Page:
Jay Lockett makes his public art debut in Lee’s Summit
If you’re walking or driving through the downtown Lee’s Summit, you’ll see a towering metal flower built by a local artist. Jay Lockett used channeled his welding and metalworking skills to sculpting. His sculpture, “Silicia Rose,” is composed of uncoated sheets of steel welded with heavy-duty pipe.
Metalwork isn’t new to Lockett. He owns Jay Fabwerks LLC—a welding and metal fabrication shop in Kansas City.
Lockett’s been making small-scale, individual flower sculptures for about six years now. He decided to expand into large-scale public sculptural art after his daughter was born.
“She’s now four years old and she is my world. I wanted something for her to be able to see when she gets older, that she can be proud of me for, other than just me just striving to be a great father,” says Lockett. “I want to be able to showcase my creativity my imagination and my craft, which I’m also trying to instill in her. I knew the grade to make this rose on a bigger scale so that I could reach a bigger audience, and kind of invoke a bigger amount of emotion.”
Once he decided to put his energy into public art, Lockett began meeting with other artists to learn how to get into the field. Lockett says he originally thought getting the sculpture into the public eye would be the easy part, and that making it would take the most effort. After over a year of creating the sculpture and working to get it publicly displayed, Lockett found that making the sculpture was the easy part. As a person of color, and one of the only Black large-scale sculptors, Lockett says he experienced a lot of subtle racism in applying to have his sculpture displayed.
“I never thought getting the rose outside and getting it placed would be the hard part. But a year and a half into it and completing it, it was definitely quite the opposite,” Lockett says. “I can tell you, by myself making it is something that I could probably do again 10 times a week, all day every day, 365. But as far as getting it out into the public eye was a lot of bureaucracy and politics, and me being a person of color also played a factor in getting it in place because, in the world of art, which I found out, it’s a very hard world to get into due to the fact that you know, I am a person of color.”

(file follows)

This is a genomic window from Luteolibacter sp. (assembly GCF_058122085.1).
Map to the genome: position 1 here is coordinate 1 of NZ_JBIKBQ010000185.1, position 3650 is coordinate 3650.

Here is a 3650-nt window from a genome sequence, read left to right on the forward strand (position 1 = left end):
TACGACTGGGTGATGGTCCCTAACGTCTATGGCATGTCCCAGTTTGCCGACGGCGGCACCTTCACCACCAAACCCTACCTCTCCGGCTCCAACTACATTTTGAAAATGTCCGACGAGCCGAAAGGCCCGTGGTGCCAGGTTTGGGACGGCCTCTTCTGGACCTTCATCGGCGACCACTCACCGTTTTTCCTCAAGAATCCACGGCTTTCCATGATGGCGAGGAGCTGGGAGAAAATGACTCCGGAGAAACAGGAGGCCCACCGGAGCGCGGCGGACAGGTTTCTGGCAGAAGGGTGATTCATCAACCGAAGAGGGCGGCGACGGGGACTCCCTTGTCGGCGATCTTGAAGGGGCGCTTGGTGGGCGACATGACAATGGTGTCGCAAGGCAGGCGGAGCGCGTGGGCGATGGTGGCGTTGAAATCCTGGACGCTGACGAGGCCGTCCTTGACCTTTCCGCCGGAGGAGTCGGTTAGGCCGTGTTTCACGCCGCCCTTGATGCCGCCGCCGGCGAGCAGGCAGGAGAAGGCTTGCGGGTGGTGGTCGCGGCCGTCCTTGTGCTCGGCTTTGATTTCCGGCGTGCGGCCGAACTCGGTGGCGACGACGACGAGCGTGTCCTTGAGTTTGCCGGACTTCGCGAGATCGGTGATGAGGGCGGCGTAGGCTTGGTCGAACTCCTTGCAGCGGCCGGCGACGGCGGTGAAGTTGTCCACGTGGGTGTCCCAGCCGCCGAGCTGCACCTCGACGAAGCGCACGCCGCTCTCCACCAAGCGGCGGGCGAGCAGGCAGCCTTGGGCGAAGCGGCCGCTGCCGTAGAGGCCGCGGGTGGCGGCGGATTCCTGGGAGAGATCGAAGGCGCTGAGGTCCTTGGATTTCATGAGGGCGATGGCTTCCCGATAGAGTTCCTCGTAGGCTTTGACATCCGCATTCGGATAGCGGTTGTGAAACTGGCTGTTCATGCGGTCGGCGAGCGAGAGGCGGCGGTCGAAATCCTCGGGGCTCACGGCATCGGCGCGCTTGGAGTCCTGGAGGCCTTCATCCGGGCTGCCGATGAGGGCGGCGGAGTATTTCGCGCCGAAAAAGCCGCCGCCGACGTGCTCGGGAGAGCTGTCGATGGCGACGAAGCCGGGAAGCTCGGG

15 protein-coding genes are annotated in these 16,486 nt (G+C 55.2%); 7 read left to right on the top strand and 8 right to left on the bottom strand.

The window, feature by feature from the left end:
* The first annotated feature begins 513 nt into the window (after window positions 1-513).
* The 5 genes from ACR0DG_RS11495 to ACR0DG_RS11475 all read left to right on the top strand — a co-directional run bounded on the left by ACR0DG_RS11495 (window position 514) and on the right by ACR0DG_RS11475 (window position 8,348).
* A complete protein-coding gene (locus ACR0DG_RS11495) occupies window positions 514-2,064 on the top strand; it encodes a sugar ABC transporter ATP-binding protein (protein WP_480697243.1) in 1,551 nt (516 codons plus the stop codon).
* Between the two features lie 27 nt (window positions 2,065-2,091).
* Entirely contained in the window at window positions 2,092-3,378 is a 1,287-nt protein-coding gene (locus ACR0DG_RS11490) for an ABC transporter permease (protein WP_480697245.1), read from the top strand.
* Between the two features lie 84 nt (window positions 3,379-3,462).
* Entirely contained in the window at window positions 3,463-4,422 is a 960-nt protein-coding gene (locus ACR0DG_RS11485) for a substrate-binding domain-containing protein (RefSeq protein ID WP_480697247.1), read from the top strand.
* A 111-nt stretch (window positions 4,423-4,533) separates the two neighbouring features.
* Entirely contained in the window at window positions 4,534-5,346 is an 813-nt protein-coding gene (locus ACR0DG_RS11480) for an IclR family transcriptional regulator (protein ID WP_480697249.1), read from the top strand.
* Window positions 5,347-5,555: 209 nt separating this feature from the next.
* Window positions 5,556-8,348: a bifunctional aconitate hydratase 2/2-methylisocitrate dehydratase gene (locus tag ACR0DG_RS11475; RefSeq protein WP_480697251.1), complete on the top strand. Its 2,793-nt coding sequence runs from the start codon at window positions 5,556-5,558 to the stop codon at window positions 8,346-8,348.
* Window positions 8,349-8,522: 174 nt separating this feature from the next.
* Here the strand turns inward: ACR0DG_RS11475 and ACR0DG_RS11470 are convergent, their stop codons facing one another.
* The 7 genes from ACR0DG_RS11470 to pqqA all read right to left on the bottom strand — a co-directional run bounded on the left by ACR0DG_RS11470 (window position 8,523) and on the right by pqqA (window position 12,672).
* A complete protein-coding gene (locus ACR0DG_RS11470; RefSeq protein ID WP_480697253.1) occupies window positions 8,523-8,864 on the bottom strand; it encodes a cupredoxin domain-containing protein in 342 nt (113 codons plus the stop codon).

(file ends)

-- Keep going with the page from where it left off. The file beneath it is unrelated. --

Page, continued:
After submitting his piece to a few public calls for art, Lee’s Summit accepted Lockett’s rose, titled “Silicia Rose” as part of their sculpture walk.
Lockett left his metal rose untreated to add to the meaning he extracts from the sculpture.
“It starts as a seed and grows, and it eats and curves and goes upward as we go through life, dodging obstacles,” says Lockett. “Then as the rose blooms, we bloom as humans into adulthood—we’ve gone through these life-changing things and personality sculpting obstacles, but we’re still all beautiful in our own way. We do have our flaws, but we still attract others with our beauty. Just like the rose when it’s blooming. It’s beautiful in itself. Yes, [the sculpture] will rust over time, but it still will retain its beauty, just like us.”
After the installation of Silicia Rose, Lockett plans to submit his sculptures to more public art calls. There’s no limit to the amount of art he wants to produce, and the amount of inspiration he hopes to give. Lockett wants his success to serve as a reminder to other Black artists that breaking into the public art space is possible.
Lee’s Summit installed his piece March 20 on the corner of Third and Green Streets in their historic downtown area. You can see Lockett’s installation on that corner throughout the next year.